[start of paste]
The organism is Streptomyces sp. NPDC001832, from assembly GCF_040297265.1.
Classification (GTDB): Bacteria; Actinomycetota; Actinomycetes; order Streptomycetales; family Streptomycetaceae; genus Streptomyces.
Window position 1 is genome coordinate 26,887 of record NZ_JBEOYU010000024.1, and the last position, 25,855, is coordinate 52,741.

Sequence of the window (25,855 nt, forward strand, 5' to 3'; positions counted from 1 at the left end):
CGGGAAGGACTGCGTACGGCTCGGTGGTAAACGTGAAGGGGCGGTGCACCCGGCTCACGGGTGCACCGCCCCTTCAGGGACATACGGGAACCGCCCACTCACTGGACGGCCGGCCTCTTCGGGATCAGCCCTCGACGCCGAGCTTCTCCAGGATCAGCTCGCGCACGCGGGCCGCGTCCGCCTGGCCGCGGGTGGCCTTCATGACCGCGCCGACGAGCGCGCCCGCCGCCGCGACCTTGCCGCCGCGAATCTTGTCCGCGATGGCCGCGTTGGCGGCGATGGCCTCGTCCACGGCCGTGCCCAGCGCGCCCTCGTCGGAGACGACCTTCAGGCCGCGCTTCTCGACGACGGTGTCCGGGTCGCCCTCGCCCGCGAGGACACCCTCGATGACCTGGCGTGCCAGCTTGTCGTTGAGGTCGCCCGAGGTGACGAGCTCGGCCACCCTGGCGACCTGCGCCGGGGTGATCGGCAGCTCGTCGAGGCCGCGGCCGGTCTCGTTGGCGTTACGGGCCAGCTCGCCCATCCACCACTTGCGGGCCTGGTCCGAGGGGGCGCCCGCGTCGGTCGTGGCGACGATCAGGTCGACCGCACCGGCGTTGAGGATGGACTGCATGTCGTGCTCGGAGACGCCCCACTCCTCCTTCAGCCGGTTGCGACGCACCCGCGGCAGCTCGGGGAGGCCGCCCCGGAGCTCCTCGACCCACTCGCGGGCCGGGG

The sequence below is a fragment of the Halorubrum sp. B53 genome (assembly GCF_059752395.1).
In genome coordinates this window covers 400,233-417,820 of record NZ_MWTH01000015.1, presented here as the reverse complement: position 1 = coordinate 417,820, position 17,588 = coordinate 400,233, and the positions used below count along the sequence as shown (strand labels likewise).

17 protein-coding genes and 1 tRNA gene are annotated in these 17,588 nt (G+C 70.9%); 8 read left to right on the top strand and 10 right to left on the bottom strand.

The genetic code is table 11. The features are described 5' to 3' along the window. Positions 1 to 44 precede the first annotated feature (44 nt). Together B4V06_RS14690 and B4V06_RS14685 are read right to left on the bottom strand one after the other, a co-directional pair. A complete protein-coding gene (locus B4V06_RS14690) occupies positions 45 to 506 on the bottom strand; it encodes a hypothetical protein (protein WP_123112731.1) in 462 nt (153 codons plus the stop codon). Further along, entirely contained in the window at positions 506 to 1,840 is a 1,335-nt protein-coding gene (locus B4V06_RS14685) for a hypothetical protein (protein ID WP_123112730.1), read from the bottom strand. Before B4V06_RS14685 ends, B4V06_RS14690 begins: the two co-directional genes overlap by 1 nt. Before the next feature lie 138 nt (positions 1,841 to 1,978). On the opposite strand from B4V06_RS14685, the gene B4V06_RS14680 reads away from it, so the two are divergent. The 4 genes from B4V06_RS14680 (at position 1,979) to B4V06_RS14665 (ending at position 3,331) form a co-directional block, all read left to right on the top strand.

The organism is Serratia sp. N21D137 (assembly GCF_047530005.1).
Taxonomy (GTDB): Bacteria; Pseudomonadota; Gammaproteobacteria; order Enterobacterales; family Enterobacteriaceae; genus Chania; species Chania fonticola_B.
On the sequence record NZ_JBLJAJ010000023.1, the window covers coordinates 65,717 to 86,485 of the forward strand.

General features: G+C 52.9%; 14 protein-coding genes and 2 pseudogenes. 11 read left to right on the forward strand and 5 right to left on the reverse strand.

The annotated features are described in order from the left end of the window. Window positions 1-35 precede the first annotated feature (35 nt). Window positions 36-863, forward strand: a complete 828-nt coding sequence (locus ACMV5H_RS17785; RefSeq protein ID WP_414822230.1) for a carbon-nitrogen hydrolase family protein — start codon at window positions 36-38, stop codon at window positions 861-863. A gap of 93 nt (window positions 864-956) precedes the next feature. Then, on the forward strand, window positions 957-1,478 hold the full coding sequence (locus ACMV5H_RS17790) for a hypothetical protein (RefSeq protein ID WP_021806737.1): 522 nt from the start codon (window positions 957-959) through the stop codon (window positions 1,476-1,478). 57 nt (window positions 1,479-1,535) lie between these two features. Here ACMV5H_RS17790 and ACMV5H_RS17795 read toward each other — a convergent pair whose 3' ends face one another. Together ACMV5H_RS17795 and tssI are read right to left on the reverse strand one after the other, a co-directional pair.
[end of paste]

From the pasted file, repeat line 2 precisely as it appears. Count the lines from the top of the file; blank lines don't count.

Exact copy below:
Classification (GTDB): Bacteria; Actinomycetota; Actinomycetes; order Streptomycetales; family Streptomycetaceae; genus Streptomyces.